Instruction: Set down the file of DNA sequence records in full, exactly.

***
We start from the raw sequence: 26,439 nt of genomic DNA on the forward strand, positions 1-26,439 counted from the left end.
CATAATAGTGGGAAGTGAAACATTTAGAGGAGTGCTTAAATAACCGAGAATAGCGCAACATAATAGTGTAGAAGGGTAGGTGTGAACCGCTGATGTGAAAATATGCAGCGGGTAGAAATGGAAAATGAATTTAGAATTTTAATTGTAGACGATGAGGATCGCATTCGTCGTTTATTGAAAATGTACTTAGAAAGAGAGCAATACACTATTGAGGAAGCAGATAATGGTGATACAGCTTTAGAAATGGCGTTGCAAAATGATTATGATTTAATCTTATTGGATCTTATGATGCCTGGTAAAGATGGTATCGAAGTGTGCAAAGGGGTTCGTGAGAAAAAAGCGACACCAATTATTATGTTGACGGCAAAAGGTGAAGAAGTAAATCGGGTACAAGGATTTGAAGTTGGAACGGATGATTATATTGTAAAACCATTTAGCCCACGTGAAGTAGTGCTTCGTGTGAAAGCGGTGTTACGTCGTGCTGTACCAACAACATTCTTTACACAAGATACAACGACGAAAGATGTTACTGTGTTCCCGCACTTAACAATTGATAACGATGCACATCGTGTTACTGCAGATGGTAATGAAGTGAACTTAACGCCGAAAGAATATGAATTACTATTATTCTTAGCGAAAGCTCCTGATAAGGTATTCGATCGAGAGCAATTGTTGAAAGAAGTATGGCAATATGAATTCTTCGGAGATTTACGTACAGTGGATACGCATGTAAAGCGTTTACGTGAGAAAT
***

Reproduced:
We start from the raw sequence: 26,439 nt of genomic DNA on the forward strand, positions 1-26,439 counted from the left end.
CATAATAGTGGGAAGTGAAACATTTAGAGGAGTGCTTAAATAACCGAGAATAGCGCAACATAATAGTGTAGAAGGGTAGGTGTGAACCGCTGATGTGAAAATATGCAGCGGGTAGAAATGGAAAATGAATTTAGAATTTTAATTGTAGACGATGAGGATCGCATTCGTCGTTTATTGAAAATGTACTTAGAAAGAGAGCAATACACTATTGAGGAAGCAGATAATGGTGATACAGCTTTAGAAATGGCGTTGCAAAATGATTATGATTTAATCTTATTGGATCTTATGATGCCTGGTAAAGATGGTATCGAAGTGTGCAAAGGGGTTCGTGAGAAAAAAGCGACACCAATTATTATGTTGACGGCAAAAGGTGAAGAAGTAAATCGGGTACAAGGATTTGAAGTTGGAACGGATGATTATATTGTAAAACCATTTAGCCCACGTGAAGTAGTGCTTCGTGTGAAAGCGGTGTTACGTCGTGCTGTACCAACAACATTCTTTACACAAGATACAACGACGAAAGATGTTACTGTGTTCCCGCACTTAACAATTGATAACGATGCACATCGTGTTACTGCAGATGGTAATGAAGTGAACTTAACGCCGAAAGAATATGAATTACTATTATTCTTAGCGAAAGCTCCTGATAAGGTATTCGATCGAGAGCAATTGTTGAAAGAAGTATGGCAATATGAATTCTTCGGAGATTTACGTACAGTGGATACGCATGTAAAGCGTTTACGTGAGAAAT